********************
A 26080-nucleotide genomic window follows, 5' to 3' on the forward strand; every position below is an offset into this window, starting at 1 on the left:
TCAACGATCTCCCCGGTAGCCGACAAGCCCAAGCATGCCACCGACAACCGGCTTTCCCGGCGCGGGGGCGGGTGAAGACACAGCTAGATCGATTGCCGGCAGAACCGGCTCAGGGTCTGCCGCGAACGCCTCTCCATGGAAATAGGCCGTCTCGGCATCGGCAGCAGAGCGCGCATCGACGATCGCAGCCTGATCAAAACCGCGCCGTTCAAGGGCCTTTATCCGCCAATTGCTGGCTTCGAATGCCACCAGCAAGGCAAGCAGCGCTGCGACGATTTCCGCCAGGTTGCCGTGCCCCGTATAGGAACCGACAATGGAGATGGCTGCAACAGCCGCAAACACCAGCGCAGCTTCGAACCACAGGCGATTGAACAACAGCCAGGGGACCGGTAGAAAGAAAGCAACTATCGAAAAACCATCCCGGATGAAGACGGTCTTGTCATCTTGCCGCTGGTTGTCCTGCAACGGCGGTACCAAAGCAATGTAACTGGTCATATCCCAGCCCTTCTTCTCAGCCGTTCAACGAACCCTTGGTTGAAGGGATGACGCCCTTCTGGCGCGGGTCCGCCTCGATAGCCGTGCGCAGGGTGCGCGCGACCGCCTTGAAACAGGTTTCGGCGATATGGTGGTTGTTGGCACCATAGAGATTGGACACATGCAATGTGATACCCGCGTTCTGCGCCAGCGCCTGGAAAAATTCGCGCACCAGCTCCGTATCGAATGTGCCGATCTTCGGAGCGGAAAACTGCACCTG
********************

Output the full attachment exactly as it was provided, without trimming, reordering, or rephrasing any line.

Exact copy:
A 26080-nucleotide genomic window follows, 5' to 3' on the forward strand; every position below is an offset into this window, starting at 1 on the left:
TCAACGATCTCCCCGGTAGCCGACAAGCCCAAGCATGCCACCGACAACCGGCTTTCCCGGCGCGGGGGCGGGTGAAGACACAGCTAGATCGATTGCCGGCAGAACCGGCTCAGGGTCTGCCGCGAACGCCTCTCCATGGAAATAGGCCGTCTCGGCATCGGCAGCAGAGCGCGCATCGACGATCGCAGCCTGATCAAAACCGCGCCGTTCAAGGGCCTTTATCCGCCAATTGCTGGCTTCGAATGCCACCAGCAAGGCAAGCAGCGCTGCGACGATTTCCGCCAGGTTGCCGTGCCCCGTATAGGAACCGACAATGGAGATGGCTGCAACAGCCGCAAACACCAGCGCAGCTTCGAACCACAGGCGATTGAACAACAGCCAGGGGACCGGTAGAAAGAAAGCAACTATCGAAAAACCATCCCGGATGAAGACGGTCTTGTCATCTTGCCGCTGGTTGTCCTGCAACGGCGGTACCAAAGCAATGTAACTGGTCATATCCCAGCCCTTCTTCTCAGCCGTTCAACGAACCCTTGGTTGAAGGGATGACGCCCTTCTGGCGCGGGTCCGCCTCGATAGCCGTGCGCAGGGTGCGCGCGACCGCCTTGAAACAGGTTTCGGCGATATGGTGGTTGTTGGCACCATAGAGATTGGACACATGCAATGTGATACCCGCGTTCTGCGCCAGCGCCTGGAAAAATTCGCGCACCAGCTCCGTATCGAATGTGCCGATCTTCGGAGCGGAAAACTGCACCTG